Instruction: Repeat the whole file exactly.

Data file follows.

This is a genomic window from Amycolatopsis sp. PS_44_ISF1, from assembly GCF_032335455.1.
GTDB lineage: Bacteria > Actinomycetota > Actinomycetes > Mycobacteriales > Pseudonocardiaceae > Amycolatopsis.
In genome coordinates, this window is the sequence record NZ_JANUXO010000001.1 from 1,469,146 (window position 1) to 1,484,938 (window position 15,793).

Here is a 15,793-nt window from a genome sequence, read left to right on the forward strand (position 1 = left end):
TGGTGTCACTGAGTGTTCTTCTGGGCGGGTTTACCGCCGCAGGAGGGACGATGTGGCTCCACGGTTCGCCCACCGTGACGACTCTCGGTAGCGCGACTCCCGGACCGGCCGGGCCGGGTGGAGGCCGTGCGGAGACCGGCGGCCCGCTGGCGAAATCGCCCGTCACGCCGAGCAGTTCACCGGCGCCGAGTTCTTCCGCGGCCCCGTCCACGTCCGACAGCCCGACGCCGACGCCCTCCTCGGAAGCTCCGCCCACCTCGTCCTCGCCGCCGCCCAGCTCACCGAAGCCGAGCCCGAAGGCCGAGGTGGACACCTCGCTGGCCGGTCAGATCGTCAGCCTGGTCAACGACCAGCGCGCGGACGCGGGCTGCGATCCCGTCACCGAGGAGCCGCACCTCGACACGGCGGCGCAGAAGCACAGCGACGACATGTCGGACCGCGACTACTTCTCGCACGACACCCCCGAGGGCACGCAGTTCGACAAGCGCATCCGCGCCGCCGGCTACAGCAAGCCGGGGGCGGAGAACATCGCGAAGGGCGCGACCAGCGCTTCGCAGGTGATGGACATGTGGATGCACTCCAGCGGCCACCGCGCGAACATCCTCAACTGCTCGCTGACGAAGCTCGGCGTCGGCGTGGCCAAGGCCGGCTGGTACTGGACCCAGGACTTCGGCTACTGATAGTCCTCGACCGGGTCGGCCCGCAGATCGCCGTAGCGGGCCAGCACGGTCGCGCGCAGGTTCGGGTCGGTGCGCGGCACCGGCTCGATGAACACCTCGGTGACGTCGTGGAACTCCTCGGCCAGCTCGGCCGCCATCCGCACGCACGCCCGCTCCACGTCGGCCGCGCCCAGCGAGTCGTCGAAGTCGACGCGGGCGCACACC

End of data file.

This is a genomic window from Amycolatopsis sp. PS_44_ISF1, from assembly GCF_032335455.1.
GTDB lineage: Bacteria > Actinomycetota > Actinomycetes > Mycobacteriales > Pseudonocardiaceae > Amycolatopsis.
In genome coordinates, this window is the sequence record NZ_JANUXO010000001.1 from 1,469,146 (window position 1) to 1,484,938 (window position 15,793).

Here is a 15,793-nt window from a genome sequence, read left to right on the forward strand (position 1 = left end):
TGGTGTCACTGAGTGTTCTTCTGGGCGGGTTTACCGCCGCAGGAGGGACGATGTGGCTCCACGGTTCGCCCACCGTGACGACTCTCGGTAGCGCGACTCCCGGACCGGCCGGGCCGGGTGGAGGCCGTGCGGAGACCGGCGGCCCGCTGGCGAAATCGCCCGTCACGCCGAGCAGTTCACCGGCGCCGAGTTCTTCCGCGGCCCCGTCCACGTCCGACAGCCCGACGCCGACGCCCTCCTCGGAAGCTCCGCCCACCTCGTCCTCGCCGCCGCCCAGCTCACCGAAGCCGAGCCCGAAGGCCGAGGTGGACACCTCGCTGGCCGGTCAGATCGTCAGCCTGGTCAACGACCAGCGCGCGGACGCGGGCTGCGATCCCGTCACCGAGGAGCCGCACCTCGACACGGCGGCGCAGAAGCACAGCGACGACATGTCGGACCGCGACTACTTCTCGCACGACACCCCCGAGGGCACGCAGTTCGACAAGCGCATCCGCGCCGCCGGCTACAGCAAGCCGGGGGCGGAGAACATCGCGAAGGGCGCGACCAGCGCTTCGCAGGTGATGGACATGTGGATGCACTCCAGCGGCCACCGCGCGAACATCCTCAACTGCTCGCTGACGAAGCTCGGCGTCGGCGTGGCCAAGGCCGGCTGGTACTGGACCCAGGACTTCGGCTACTGATAGTCCTCGACCGGGTCGGCCCGCAGATCGCCGTAGCGGGCCAGCACGGTCGCGCGCAGGTTCGGGTCGGTGCGCGGCACCGGCTCGATGAACACCTCGGTGACGTCGTGGAACTCCTCGGCCAGCTCGGCCGCCATCCGCACGCACGCCCGCTCCACGTCGGCCGCGCCCAGCGAGTCGTCGAAGTCGACGCGGGCGCACACC